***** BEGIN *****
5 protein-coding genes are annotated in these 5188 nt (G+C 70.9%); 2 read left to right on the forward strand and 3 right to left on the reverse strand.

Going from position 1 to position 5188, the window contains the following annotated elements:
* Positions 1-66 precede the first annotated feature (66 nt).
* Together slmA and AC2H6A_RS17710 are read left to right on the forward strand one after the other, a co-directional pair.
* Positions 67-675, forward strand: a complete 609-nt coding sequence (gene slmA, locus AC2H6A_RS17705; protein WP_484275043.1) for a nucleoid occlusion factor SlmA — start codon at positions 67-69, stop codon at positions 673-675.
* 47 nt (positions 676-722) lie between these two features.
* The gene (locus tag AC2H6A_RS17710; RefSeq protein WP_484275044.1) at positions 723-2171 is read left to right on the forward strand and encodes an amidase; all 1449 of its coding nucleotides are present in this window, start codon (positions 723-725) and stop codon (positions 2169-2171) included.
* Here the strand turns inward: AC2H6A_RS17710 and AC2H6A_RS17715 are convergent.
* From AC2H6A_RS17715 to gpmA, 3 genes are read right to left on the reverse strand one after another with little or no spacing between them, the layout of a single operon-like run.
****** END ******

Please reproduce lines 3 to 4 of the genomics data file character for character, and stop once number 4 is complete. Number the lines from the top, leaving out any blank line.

* Positions 1-66 precede the first annotated feature (66 nt).
* Together slmA and AC2H6A_RS17710 are read left to right on the forward strand one after the other, a co-directional pair.